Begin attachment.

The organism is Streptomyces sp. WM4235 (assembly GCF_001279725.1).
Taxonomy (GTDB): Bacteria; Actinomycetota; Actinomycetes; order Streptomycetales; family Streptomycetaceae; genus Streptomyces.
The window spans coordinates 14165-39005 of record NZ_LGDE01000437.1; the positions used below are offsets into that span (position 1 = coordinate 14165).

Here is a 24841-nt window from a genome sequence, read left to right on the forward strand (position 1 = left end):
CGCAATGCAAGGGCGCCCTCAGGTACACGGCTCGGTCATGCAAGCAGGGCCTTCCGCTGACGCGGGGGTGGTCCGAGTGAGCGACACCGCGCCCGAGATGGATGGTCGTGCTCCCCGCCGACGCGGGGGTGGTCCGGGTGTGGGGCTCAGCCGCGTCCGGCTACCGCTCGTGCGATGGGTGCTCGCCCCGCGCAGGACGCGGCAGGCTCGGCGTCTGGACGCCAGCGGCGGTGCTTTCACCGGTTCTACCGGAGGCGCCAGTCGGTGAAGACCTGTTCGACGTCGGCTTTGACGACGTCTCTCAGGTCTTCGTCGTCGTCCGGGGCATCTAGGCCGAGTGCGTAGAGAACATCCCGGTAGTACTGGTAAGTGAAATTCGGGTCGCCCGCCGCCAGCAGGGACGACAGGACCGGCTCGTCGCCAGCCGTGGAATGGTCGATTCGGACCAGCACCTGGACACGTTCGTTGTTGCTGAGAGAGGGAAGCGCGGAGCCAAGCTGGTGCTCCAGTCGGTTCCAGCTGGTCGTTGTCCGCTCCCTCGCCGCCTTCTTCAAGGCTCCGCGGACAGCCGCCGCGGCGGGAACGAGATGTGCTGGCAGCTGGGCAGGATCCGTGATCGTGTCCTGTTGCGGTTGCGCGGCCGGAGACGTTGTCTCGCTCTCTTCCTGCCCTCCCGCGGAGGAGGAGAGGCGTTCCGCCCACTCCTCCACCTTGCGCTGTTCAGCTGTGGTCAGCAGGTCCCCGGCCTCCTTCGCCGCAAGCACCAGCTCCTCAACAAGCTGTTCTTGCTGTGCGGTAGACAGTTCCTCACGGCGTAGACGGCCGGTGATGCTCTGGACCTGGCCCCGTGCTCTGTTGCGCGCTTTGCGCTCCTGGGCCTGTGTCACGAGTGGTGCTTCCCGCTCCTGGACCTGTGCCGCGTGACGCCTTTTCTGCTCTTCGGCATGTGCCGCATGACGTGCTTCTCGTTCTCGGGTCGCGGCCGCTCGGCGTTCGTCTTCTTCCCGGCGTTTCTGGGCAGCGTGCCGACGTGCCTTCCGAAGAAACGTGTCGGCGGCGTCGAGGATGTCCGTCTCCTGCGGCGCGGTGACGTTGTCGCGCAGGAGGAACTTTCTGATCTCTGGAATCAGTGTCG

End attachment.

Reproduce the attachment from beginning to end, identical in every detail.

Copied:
The organism is Streptomyces sp. WM4235 (assembly GCF_001279725.1).
Taxonomy (GTDB): Bacteria; Actinomycetota; Actinomycetes; order Streptomycetales; family Streptomycetaceae; genus Streptomyces.
The window spans coordinates 14165-39005 of record NZ_LGDE01000437.1; the positions used below are offsets into that span (position 1 = coordinate 14165).

Here is a 24841-nt window from a genome sequence, read left to right on the forward strand (position 1 = left end):
CGCAATGCAAGGGCGCCCTCAGGTACACGGCTCGGTCATGCAAGCAGGGCCTTCCGCTGACGCGGGGGTGGTCCGAGTGAGCGACACCGCGCCCGAGATGGATGGTCGTGCTCCCCGCCGACGCGGGGGTGGTCCGGGTGTGGGGCTCAGCCGCGTCCGGCTACCGCTCGTGCGATGGGTGCTCGCCCCGCGCAGGACGCGGCAGGCTCGGCGTCTGGACGCCAGCGGCGGTGCTTTCACCGGTTCTACCGGAGGCGCCAGTCGGTGAAGACCTGTTCGACGTCGGCTTTGACGACGTCTCTCAGGTCTTCGTCGTCGTCCGGGGCATCTAGGCCGAGTGCGTAGAGAACATCCCGGTAGTACTGGTAAGTGAAATTCGGGTCGCCCGCCGCCAGCAGGGACGACAGGACCGGCTCGTCGCCAGCCGTGGAATGGTCGATTCGGACCAGCACCTGGACACGTTCGTTGTTGCTGAGAGAGGGAAGCGCGGAGCCAAGCTGGTGCTCCAGTCGGTTCCAGCTGGTCGTTGTCCGCTCCCTCGCCGCCTTCTTCAAGGCTCCGCGGACAGCCGCCGCGGCGGGAACGAGATGTGCTGGCAGCTGGGCAGGATCCGTGATCGTGTCCTGTTGCGGTTGCGCGGCCGGAGACGTTGTCTCGCTCTCTTCCTGCCCTCCCGCGGAGGAGGAGAGGCGTTCCGCCCACTCCTCCACCTTGCGCTGTTCAGCTGTGGTCAGCAGGTCCCCGGCCTCCTTCGCCGCAAGCACCAGCTCCTCAACAAGCTGTTCTTGCTGTGCGGTAGACAGTTCCTCACGGCGTAGACGGCCGGTGATGCTCTGGACCTGGCCCCGTGCTCTGTTGCGCGCTTTGCGCTCCTGGGCCTGTGTCACGAGTGGTGCTTCCCGCTCCTGGACCTGTGCCGCGTGACGCCTTTTCTGCTCTTCGGCATGTGCCGCATGACGTGCTTCTCGTTCTCGGGTCGCGGCCGCTCGGCGTTCGTCTTCTTCCCGGCGTTTCTGGGCAGCGTGCCGACGTGCCTTCCGAAGAAACGTGTCGGCGGCGTCGAGGATGTCCGTCTCCTGCGGCGCGGTGACGTTGTCGCGCAGGAGGAACTTTCTGATCTCTGGAATCAGTGTCG